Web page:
Salomon S-Lab Sense Ultra 5 Review

Salomon shoes on the trail

Salomon shoes at the end of the trail

This Salomon gear review is from Steven Benesi who is a Tahoe-Truckee area mountain athlete. His passions for running, peakbagging, hiking, and snowboarding carry him into and on top of the stunning terrain with which the Tahoe area is blessed. Currently, he is happily suffering through the transcendent vistas of Bob Burd’s OGUL list and running somewhere.

 

Springtime in the Sierra is a special time of year. Many outdoor enthusiasts continue to strap on skis or boards and enjoy the corn harvest; others, like me, take the rising temperatures and longer days as a signal that it’s time to hit the trails and run again. Running at this time of year carries a unique set of challenges with it. Trails can be clear, still locked up in ice, or a variable combination of mud, snow, and rock. Given these conditions, much of a successful and fun, enjoyable running experience is determined by the shoes on one’s feet. Tahoe Mountain Sports was kind enough to hand me a pair of the Salomon S-Lab Sense Ultra 5s early on this season and I’ve been running them through the wringer as of late. After putting 70 or so miles on them, they’ve proven to be a shoe that can handle (just about) whatever Spring trails in the Sierra want to throw their way.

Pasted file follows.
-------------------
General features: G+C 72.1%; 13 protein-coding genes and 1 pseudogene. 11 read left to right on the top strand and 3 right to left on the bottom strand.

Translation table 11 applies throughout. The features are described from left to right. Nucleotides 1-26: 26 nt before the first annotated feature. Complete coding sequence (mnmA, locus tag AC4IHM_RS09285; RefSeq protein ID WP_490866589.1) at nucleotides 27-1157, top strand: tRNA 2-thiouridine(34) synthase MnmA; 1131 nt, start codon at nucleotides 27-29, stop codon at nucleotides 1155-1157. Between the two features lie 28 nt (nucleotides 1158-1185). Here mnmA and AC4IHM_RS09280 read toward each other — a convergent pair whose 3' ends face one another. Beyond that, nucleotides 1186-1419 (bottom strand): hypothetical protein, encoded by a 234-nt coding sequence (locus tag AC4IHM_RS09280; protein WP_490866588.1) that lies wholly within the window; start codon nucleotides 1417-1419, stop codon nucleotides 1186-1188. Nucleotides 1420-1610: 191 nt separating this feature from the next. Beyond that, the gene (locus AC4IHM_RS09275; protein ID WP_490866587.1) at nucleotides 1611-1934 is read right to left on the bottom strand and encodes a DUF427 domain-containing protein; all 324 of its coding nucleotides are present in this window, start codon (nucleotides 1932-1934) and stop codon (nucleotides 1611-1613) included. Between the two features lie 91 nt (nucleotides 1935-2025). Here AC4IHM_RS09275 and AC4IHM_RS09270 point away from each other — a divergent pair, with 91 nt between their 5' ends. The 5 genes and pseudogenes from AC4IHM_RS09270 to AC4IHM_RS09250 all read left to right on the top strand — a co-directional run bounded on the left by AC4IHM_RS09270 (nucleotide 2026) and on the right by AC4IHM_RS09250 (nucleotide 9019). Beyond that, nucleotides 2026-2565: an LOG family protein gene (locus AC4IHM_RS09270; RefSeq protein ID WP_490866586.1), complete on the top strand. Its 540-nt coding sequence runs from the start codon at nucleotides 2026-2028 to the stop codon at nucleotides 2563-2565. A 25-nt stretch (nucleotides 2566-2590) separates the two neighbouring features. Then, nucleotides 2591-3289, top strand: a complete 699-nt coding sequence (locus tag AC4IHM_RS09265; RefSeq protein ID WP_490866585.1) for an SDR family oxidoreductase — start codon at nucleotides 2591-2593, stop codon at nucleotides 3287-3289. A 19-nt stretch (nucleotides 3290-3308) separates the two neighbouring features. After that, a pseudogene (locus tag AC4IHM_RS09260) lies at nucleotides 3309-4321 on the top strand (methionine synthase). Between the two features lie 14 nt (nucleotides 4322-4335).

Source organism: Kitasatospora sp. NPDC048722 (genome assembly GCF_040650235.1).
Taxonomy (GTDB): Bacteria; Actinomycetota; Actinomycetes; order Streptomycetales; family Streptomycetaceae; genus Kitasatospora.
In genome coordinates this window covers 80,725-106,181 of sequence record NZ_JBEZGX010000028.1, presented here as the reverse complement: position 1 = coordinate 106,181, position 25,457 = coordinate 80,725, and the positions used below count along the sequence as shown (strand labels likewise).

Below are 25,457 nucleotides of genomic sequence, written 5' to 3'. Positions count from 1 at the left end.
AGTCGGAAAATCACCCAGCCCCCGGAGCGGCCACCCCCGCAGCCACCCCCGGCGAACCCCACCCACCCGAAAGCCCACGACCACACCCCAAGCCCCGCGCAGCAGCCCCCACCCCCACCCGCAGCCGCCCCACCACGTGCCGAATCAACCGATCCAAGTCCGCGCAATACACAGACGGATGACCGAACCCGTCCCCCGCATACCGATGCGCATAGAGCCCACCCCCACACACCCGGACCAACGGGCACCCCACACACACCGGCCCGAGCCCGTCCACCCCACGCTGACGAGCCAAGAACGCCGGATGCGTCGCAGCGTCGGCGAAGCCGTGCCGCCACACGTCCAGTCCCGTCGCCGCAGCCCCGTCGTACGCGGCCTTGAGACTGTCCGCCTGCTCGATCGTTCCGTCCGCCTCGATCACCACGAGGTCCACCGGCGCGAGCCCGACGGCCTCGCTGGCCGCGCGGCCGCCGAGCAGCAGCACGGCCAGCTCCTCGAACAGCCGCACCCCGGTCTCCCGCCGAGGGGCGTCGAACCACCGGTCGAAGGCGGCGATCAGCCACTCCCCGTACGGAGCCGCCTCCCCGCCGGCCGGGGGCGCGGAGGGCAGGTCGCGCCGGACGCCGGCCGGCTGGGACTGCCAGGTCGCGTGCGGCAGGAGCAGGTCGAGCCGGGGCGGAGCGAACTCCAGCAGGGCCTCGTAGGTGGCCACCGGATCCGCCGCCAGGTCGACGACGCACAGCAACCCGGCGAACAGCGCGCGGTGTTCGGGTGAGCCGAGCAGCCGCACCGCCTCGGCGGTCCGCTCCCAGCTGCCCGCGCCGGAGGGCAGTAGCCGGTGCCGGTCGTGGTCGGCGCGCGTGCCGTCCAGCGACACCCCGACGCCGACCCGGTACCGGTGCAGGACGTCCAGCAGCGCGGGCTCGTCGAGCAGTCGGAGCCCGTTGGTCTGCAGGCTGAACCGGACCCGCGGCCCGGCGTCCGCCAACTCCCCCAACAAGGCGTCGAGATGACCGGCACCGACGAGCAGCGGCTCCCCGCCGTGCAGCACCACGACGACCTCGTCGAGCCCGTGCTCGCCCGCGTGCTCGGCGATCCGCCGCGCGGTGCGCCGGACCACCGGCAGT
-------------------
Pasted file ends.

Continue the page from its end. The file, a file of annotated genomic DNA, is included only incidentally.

The comfort of Salomon’s endoFit technology

The comfort of Salomon’s endoFit technology